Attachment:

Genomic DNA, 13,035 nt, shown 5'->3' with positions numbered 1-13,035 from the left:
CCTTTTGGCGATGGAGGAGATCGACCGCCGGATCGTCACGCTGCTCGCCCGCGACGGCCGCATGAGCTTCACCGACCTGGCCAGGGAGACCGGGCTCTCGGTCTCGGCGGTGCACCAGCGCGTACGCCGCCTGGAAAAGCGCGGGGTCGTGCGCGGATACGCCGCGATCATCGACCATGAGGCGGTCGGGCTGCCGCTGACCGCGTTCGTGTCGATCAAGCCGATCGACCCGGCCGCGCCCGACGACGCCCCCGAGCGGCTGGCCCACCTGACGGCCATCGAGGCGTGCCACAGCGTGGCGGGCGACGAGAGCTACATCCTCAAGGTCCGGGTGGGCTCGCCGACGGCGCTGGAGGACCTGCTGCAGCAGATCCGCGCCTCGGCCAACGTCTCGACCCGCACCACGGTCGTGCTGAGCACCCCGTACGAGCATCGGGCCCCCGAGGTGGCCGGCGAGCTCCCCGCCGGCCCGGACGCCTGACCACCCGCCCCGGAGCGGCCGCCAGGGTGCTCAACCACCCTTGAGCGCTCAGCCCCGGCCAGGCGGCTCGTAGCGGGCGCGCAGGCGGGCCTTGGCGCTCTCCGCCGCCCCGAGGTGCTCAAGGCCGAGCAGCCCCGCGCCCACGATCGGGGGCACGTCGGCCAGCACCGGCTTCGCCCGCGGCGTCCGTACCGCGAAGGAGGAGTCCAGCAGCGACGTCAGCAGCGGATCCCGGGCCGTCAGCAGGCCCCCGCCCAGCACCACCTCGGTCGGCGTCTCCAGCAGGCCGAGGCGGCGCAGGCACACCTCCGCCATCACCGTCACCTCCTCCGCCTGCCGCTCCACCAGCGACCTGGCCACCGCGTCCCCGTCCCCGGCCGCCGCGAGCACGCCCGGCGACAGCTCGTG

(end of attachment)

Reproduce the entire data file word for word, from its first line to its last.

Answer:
Genomic DNA, 13,035 nt, shown 5'->3' with positions numbered 1-13,035 from the left:
CCTTTTGGCGATGGAGGAGATCGACCGCCGGATCGTCACGCTGCTCGCCCGCGACGGCCGCATGAGCTTCACCGACCTGGCCAGGGAGACCGGGCTCTCGGTCTCGGCGGTGCACCAGCGCGTACGCCGCCTGGAAAAGCGCGGGGTCGTGCGCGGATACGCCGCGATCATCGACCATGAGGCGGTCGGGCTGCCGCTGACCGCGTTCGTGTCGATCAAGCCGATCGACCCGGCCGCGCCCGACGACGCCCCCGAGCGGCTGGCCCACCTGACGGCCATCGAGGCGTGCCACAGCGTGGCGGGCGACGAGAGCTACATCCTCAAGGTCCGGGTGGGCTCGCCGACGGCGCTGGAGGACCTGCTGCAGCAGATCCGCGCCTCGGCCAACGTCTCGACCCGCACCACGGTCGTGCTGAGCACCCCGTACGAGCATCGGGCCCCCGAGGTGGCCGGCGAGCTCCCCGCCGGCCCGGACGCCTGACCACCCGCCCCGGAGCGGCCGCCAGGGTGCTCAACCACCCTTGAGCGCTCAGCCCCGGCCAGGCGGCTCGTAGCGGGCGCGCAGGCGGGCCTTGGCGCTCTCCGCCGCCCCGAGGTGCTCAAGGCCGAGCAGCCCCGCGCCCACGATCGGGGGCACGTCGGCCAGCACCGGCTTCGCCCGCGGCGTCCGTACCGCGAAGGAGGAGTCCAGCAGCGACGTCAGCAGCGGATCCCGGGCCGTCAGCAGGCCCCCGCCCAGCACCACCTCGGTCGGCGTCTCCAGCAGGCCGAGGCGGCGCAGGCACACCTCCGCCATCACCGTCACCTCCTCCGCCTGCCGCTCCACCAGCGACCTGGCCACCGCGTCCCCGTCCCCGGCCGCCGCGAGCACGCCCGGCGACAGCTCGTG